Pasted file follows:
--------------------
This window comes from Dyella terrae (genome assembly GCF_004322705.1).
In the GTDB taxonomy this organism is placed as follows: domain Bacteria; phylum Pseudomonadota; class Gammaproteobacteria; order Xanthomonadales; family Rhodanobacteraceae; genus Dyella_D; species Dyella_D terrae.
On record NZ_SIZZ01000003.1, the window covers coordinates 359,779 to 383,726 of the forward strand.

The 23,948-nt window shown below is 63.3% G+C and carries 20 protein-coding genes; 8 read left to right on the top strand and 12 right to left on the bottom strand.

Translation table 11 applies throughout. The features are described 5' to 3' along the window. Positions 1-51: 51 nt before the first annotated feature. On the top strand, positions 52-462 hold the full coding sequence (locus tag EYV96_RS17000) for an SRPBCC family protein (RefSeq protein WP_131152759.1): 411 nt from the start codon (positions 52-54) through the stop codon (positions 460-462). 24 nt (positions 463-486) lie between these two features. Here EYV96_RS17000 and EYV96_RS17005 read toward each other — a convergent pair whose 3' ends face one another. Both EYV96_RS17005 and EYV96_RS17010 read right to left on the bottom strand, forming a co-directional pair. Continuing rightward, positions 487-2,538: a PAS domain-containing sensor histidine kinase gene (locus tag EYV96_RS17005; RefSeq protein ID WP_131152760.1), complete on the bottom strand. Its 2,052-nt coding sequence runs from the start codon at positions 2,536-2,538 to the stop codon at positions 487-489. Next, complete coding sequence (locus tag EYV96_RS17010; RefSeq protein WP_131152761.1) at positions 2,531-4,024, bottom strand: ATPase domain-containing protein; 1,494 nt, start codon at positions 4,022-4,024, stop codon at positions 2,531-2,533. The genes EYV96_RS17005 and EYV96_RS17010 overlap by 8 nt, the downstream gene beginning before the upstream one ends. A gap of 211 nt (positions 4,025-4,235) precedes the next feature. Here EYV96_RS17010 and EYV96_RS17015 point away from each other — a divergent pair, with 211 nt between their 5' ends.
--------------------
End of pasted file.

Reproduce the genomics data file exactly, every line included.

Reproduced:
This window comes from Dyella terrae (genome assembly GCF_004322705.1).
In the GTDB taxonomy this organism is placed as follows: domain Bacteria; phylum Pseudomonadota; class Gammaproteobacteria; order Xanthomonadales; family Rhodanobacteraceae; genus Dyella_D; species Dyella_D terrae.
On record NZ_SIZZ01000003.1, the window covers coordinates 359,779 to 383,726 of the forward strand.

The 23,948-nt window shown below is 63.3% G+C and carries 20 protein-coding genes; 8 read left to right on the top strand and 12 right to left on the bottom strand.

Translation table 11 applies throughout. The features are described 5' to 3' along the window. Positions 1-51: 51 nt before the first annotated feature. On the top strand, positions 52-462 hold the full coding sequence (locus tag EYV96_RS17000) for an SRPBCC family protein (RefSeq protein WP_131152759.1): 411 nt from the start codon (positions 52-54) through the stop codon (positions 460-462). 24 nt (positions 463-486) lie between these two features. Here EYV96_RS17000 and EYV96_RS17005 read toward each other — a convergent pair whose 3' ends face one another. Both EYV96_RS17005 and EYV96_RS17010 read right to left on the bottom strand, forming a co-directional pair. Continuing rightward, positions 487-2,538: a PAS domain-containing sensor histidine kinase gene (locus tag EYV96_RS17005; RefSeq protein ID WP_131152760.1), complete on the bottom strand. Its 2,052-nt coding sequence runs from the start codon at positions 2,536-2,538 to the stop codon at positions 487-489. Next, complete coding sequence (locus tag EYV96_RS17010; RefSeq protein WP_131152761.1) at positions 2,531-4,024, bottom strand: ATPase domain-containing protein; 1,494 nt, start codon at positions 4,022-4,024, stop codon at positions 2,531-2,533. The genes EYV96_RS17005 and EYV96_RS17010 overlap by 8 nt, the downstream gene beginning before the upstream one ends. A gap of 211 nt (positions 4,025-4,235) precedes the next feature. Here EYV96_RS17010 and EYV96_RS17015 point away from each other — a divergent pair, with 211 nt between their 5' ends.